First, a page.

Taylorville Ag Teacher is Outstanding in Her Field

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Sue Schafer ag teacher

Sue Schafer always knew farming was in her blood. But during her junior year at Iowa State University – when she coached a 4-H team to victory at the Illinois state livestock judging contest – she discovered it meant something more.

“That’s when I decided teaching is probably what I needed to do,” Schafer says.

She promptly switched her major to agriculture education – a decision that has yielded big gains for Taylorville High School, where she has taught for the past 15 years.

As a lifelong farmer and award-winning educator, Schafer knows that helping both plants and people to flourish requires special care.

“I want to get to know kids on a personal basis and make a difference in their lives,” says Schafer, who lives in Owaneco in central Illinois with her husband and two children.

In 2013, that commitment earned Schafer the Section 16 Excellence in Teaching Award from the Illinois Association of Vocational Agriculture Teachers.

“Sue is extremely involved with students … she makes them stretch,” says Jim Craft, the association’s executive director. “She is very good at finding a student’s niche.”

Under her leadership, the school’s extremely active FFA chapter earned national recognition as a “superior” chapter. The National FFA Organization, formerly known as Future Farmers of America, helps young people develop career, leadership and life skills through agricultural education.

“We’re in the top 1 percent of all FFA chapters in the nation,” says Schafer, one of three ag teachers at Taylorville.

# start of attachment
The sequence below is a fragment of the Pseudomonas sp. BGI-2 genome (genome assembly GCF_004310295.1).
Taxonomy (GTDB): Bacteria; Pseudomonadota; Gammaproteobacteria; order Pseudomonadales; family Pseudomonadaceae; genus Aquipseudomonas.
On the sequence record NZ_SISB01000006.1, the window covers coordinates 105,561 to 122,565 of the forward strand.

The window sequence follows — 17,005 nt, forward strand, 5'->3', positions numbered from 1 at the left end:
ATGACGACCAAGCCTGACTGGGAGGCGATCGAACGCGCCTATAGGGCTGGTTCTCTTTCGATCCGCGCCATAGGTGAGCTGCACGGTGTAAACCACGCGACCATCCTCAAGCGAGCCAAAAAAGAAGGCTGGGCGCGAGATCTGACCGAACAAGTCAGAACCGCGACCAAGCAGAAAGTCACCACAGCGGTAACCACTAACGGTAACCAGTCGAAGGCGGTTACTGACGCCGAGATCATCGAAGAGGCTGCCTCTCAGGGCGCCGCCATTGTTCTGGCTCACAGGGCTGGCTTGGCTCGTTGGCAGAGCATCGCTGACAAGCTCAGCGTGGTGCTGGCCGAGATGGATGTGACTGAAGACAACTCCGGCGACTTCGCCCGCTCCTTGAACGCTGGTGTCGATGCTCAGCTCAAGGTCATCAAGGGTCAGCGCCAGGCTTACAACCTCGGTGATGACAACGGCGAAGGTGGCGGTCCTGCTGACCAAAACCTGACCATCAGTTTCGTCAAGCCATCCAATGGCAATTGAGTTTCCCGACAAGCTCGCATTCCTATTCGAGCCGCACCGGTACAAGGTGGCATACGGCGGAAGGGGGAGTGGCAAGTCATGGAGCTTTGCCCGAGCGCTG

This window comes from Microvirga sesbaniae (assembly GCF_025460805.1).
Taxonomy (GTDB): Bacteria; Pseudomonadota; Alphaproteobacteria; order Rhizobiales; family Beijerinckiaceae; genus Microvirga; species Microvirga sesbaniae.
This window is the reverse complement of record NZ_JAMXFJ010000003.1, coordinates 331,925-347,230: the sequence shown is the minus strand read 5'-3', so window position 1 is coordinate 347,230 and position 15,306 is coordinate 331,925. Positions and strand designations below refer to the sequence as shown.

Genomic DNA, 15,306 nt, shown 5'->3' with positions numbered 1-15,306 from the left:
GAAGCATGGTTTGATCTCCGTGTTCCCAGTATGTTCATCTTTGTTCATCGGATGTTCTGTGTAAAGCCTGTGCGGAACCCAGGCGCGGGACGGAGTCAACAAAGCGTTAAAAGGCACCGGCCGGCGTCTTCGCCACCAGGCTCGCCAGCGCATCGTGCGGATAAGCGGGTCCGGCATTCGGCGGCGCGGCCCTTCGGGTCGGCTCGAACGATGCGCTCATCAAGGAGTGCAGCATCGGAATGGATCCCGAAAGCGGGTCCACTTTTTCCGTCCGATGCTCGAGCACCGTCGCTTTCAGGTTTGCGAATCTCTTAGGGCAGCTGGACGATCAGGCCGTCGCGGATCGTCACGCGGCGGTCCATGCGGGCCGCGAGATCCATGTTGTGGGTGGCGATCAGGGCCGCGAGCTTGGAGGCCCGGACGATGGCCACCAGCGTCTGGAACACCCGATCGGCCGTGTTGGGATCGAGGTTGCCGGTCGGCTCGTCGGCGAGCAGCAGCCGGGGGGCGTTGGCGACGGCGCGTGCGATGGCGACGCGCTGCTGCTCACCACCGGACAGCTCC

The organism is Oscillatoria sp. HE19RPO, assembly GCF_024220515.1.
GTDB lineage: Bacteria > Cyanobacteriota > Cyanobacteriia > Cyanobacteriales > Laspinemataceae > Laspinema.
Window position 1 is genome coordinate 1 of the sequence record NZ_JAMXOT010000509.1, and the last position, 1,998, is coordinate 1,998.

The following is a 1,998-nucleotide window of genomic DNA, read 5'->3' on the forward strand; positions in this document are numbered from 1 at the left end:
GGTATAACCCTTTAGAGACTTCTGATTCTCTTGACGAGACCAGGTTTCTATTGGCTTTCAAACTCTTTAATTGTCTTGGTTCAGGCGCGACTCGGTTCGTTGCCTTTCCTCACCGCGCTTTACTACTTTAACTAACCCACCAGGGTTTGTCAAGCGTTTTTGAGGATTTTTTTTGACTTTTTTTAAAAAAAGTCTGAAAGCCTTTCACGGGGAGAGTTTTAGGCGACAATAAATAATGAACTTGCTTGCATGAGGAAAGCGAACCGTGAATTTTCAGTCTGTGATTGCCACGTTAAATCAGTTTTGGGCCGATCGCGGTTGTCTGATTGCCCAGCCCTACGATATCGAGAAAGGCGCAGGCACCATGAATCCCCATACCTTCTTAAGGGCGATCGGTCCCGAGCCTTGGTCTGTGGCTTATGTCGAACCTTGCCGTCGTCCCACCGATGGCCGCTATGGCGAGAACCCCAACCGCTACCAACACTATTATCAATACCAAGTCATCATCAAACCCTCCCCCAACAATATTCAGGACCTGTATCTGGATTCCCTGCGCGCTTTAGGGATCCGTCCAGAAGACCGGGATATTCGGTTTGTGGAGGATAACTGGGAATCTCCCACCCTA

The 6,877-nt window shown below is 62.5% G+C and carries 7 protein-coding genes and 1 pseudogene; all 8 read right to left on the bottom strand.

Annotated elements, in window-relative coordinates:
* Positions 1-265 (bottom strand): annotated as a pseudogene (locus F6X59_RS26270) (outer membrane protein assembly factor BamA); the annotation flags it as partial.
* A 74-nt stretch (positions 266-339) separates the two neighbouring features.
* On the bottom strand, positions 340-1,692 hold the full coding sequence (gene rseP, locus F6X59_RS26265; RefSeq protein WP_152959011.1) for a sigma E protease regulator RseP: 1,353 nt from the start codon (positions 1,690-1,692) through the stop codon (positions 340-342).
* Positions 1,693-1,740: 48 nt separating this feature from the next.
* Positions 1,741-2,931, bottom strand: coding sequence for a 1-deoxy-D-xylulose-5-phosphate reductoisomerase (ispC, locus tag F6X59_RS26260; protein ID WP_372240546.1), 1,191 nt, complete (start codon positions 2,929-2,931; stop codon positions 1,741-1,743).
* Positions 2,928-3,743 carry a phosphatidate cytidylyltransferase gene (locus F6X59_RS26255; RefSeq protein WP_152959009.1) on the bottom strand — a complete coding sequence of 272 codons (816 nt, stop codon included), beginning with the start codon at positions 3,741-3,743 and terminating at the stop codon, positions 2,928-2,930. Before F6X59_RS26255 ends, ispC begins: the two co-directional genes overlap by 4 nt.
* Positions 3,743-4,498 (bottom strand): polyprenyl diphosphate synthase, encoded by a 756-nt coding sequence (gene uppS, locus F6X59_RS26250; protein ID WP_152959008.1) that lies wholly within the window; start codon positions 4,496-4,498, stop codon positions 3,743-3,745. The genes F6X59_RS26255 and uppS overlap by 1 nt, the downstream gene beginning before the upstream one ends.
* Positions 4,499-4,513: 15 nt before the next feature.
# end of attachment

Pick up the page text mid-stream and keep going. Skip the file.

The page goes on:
Sue Schafer ag teacher

The chapter’s diverse community service activities include community suppers, landscaping, coat drives and providing Christmas presents for underprivileged children.

The group also focuses heavily on fundraising – such as raising and selling greenhouse plants – so every student has the opportunity to participate in camps, competitions, science fairs and other leadership activities.

Between classroom and extracurricular activities, Schafer’s work weeks often stretch to 70 hours. FFA competitions and other weekend events often become family affairs for the Schafers.

“There’s a lot of time involved, but I really believe in what I do,” Schafer says. “My family believes in it as well.”

Still, she makes one thing crystal clear to new students: “I’m not here to make you a farmer.”

Instead, she aims to help them understand where food comes from and foster respect for farming as a profession.

“Very few of my students come from farms,” says Schafer, who also teaches topics like landscape management and veterinary science for the roughly 20 percent who will enter an ag-related field.

Sue Schafer ag teacher

Students gain technical skills through hands-on work in the greenhouse or mechanic shop; while community service and competitions build leadership and life skills like public speaking.

“We want to give them career skills they can use throughout their lives,” Schafer says. Her approach mirrors a broader agribusiness focus adopted by FFA.

“FFA is all about career preparation,” says Craft, who hopes more students will follow in Schafer’s footsteps. “There is a desperate need for ag ed teachers, and what Sue does is a role model others could adopt.”

For Schafer, teaching – much like farming – extends beyond just a career. “It’s a way of life,” she says.

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